Elimination of excess dendritic spines on cortical pyramidal neurons during adolescence is critical for excitatory/inhibitory (E/I) balance in adult cortical circuits, and its impairment can lead to altered spine density in autism spectrum disorders (ASD) and schizophrenia. This proposal seeks to illuminate a novel mechanism for dendritic spine remodeling in the developing mammalian frontal cortex, mediated by immunoglobulin (Ig)- class cell adhesion molecules of the L1 family and class 3 Semaphorins.
Aims focus on NrCAM (Neuron-Glial Related Cell Adhesion Molecule) and Close Homolog of L1 (CHL1), which are associated with ASD, schizophrenia, and intellectual disability. The central hypothesis to be investigated is that NrCAM and CHL1 form holoreceptor complexes with Neuropilin1/2 and PlexinAs for secreted class 3 Semaphorins, which signal through Rho GTPases to prune dendritic spines of cortical pyramidal neurons during adolescence.
Aim 1. Developmental Regulation of NrCAM and Role of CHL1 in Dendritic Spine Remodeling A new conditional mutant mouse (Nex1Cre-ERT2: NrCAMf/f) that inducibly deletes NrCAM from cortical pyramidal neurons will be studied to define the developmental timing of NrCAM function in dendritic spine morphogenesis, spine dynamics, and cortical excitability. A novel function for CHL1 in spine remodeling will be identified by analysis of spine/synapse morphogenesis and cortical excitability in CHL1 null mutant mice.
Aim 2. Structural and Functional Interactions of the Sema3F Holoreceptor A structure-function approach using mutagenesis will be undertaken to probe an innovative molecular model of the Sema3F holoreceptor complex, in which the NrCAM extracellular domain interacts with Npn2 to induce Sema3F-induced receptor clustering and spine remodeling. NrCAM cytoplasmic domain interactions with Synapse-associated protein 102 (SAP102) and cytoskeletal adaptors (Ankyrin-B, -G, and Doublecortin-like kinase 1) will be analyzed for promoting receptor clustering and signaling at the nascent postsynaptic density in cortical neuronal cultures and in vivo.
Aim 3. Molecular Mechanism of Sema3F Signaling through Small GTPases A novel dual signaling pathway will be investigated in which Sema3F-induced signaling through RhoA (Rho Kinase-Myosin II) generates contractile force that exerts tension on actin filaments assembled through Rac1 signaling (Tiam1-Rac1-PAK-LIMK1-Cofilin1) to regulate spine elimination/protrusion. The role of intrinsic activity in Sema3F-mediated spine pruning will be evaluated by activity blockade in cortical neuron cultures. This project is expected to have sustained overall impact as it will delineate a novel molecular mechanism for regulating excitatory synapse development in the frontal neocortex, advance mechanistic understanding into pathology associated with neurodevelopmental disorders, and may reveal new therapeutic targets for intervention in adolescence, a window of opportunity for influencing cortical networks.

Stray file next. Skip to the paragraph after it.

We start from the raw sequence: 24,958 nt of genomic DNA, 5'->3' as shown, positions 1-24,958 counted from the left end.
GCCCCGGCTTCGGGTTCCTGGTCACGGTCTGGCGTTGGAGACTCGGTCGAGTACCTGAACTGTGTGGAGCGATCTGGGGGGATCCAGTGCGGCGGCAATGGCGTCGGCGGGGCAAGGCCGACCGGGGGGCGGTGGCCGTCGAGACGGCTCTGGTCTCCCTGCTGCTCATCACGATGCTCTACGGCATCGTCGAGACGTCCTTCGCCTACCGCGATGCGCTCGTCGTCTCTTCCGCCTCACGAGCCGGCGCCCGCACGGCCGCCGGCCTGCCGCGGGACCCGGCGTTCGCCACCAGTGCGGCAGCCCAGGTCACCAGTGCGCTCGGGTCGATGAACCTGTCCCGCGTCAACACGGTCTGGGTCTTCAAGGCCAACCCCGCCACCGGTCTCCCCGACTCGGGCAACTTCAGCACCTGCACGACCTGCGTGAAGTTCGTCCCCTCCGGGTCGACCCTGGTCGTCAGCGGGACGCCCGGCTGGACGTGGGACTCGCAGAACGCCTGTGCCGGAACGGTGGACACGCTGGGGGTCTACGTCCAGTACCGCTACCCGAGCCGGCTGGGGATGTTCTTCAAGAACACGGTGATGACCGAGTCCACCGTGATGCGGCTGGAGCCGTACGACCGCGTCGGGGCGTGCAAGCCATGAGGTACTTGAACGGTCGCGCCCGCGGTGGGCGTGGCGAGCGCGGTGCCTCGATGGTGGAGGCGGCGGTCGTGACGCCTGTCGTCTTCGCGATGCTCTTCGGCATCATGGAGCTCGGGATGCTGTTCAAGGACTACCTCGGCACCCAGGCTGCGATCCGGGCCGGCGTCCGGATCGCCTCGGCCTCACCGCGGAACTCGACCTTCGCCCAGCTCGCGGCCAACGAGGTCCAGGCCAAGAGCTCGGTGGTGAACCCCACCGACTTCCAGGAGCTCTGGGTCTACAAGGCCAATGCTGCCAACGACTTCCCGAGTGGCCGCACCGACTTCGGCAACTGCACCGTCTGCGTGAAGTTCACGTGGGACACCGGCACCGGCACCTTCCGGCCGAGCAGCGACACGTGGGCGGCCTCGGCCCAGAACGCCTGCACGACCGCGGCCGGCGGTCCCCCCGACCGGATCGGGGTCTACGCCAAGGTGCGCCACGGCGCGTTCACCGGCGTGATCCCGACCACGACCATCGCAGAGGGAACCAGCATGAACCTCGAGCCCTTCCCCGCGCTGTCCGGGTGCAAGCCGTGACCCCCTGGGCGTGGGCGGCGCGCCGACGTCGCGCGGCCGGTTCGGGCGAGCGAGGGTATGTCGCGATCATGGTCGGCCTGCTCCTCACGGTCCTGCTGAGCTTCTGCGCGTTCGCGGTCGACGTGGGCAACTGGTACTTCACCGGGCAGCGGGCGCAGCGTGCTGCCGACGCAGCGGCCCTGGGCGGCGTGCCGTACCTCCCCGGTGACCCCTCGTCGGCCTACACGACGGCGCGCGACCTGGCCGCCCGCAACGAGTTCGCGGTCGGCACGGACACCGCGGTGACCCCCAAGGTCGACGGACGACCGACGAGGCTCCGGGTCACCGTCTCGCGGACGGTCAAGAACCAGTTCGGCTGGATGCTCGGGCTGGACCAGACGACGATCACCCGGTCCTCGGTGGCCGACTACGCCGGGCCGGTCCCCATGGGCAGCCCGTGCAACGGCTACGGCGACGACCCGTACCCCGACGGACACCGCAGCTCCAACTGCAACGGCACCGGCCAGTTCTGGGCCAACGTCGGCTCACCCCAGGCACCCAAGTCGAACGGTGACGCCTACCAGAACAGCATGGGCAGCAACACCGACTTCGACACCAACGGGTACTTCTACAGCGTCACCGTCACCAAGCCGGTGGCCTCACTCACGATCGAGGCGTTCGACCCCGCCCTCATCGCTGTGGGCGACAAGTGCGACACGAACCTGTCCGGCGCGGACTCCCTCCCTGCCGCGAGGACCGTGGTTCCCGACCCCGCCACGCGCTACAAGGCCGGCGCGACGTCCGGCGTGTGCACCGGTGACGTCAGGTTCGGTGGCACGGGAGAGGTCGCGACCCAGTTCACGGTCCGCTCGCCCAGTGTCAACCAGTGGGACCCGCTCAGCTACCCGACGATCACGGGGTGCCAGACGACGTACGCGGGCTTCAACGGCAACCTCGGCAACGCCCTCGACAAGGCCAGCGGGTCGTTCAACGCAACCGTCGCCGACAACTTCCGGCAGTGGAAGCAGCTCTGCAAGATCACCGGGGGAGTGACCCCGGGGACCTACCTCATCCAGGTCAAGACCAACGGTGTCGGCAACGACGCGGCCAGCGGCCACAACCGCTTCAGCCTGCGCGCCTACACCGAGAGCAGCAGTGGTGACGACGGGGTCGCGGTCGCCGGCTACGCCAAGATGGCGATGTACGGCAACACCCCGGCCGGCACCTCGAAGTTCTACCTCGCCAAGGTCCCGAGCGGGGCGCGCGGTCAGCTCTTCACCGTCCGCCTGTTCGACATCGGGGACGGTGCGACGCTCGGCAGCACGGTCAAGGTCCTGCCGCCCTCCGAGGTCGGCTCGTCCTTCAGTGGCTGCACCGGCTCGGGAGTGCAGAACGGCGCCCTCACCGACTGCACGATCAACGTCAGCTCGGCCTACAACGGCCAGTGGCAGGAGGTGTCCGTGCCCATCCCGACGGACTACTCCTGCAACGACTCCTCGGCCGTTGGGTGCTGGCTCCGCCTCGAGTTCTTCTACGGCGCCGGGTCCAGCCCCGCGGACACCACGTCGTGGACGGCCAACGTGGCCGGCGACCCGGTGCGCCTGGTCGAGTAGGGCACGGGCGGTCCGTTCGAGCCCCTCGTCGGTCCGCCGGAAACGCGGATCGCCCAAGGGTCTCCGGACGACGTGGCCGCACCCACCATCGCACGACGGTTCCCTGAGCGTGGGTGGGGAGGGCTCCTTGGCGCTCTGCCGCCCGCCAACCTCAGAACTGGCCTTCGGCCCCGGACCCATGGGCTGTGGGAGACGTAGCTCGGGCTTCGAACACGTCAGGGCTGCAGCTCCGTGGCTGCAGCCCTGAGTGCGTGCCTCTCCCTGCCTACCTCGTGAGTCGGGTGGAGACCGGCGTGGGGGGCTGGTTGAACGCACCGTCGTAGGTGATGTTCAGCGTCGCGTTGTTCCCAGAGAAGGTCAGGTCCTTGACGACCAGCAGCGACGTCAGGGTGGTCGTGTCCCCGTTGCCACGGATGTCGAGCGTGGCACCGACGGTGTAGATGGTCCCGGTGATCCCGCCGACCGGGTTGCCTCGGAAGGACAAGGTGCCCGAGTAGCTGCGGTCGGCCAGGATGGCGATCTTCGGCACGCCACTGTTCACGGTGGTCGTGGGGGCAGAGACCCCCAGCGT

Public Health Relevance

This work is relevant to public health because alterations in dendritic spines have been associated with neurodevelopmental disorders such as autism, schizophrenia, and intellectual disability. The project seeks to define a novel molecular mechanism for Neural Cell Adhesion Molecules and Semaphorins in dendritic spine morphogenesis and synapse development in the frontal cortex, important for establishment of excitatory/inhibitory balance in cortical circuitry. This proposal will characterize novel mouse models for definition of pathways and rescue strategies that may restore neural circuits and improve behaviors associated with disease. The proposed research is relevant to the mission of NIH as it will elucidate basic mechanisms of neurodevelopment essential for understanding inherited brain disorders.

National Institute of Health (NIH)
National Institute of Mental Health (NIMH)
Research Project (R01)
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Special Emphasis Panel (ZRG1)
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Sokol, Nick
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University of North Carolina Chapel Hill
Schools of Medicine
Chapel Hill
United States
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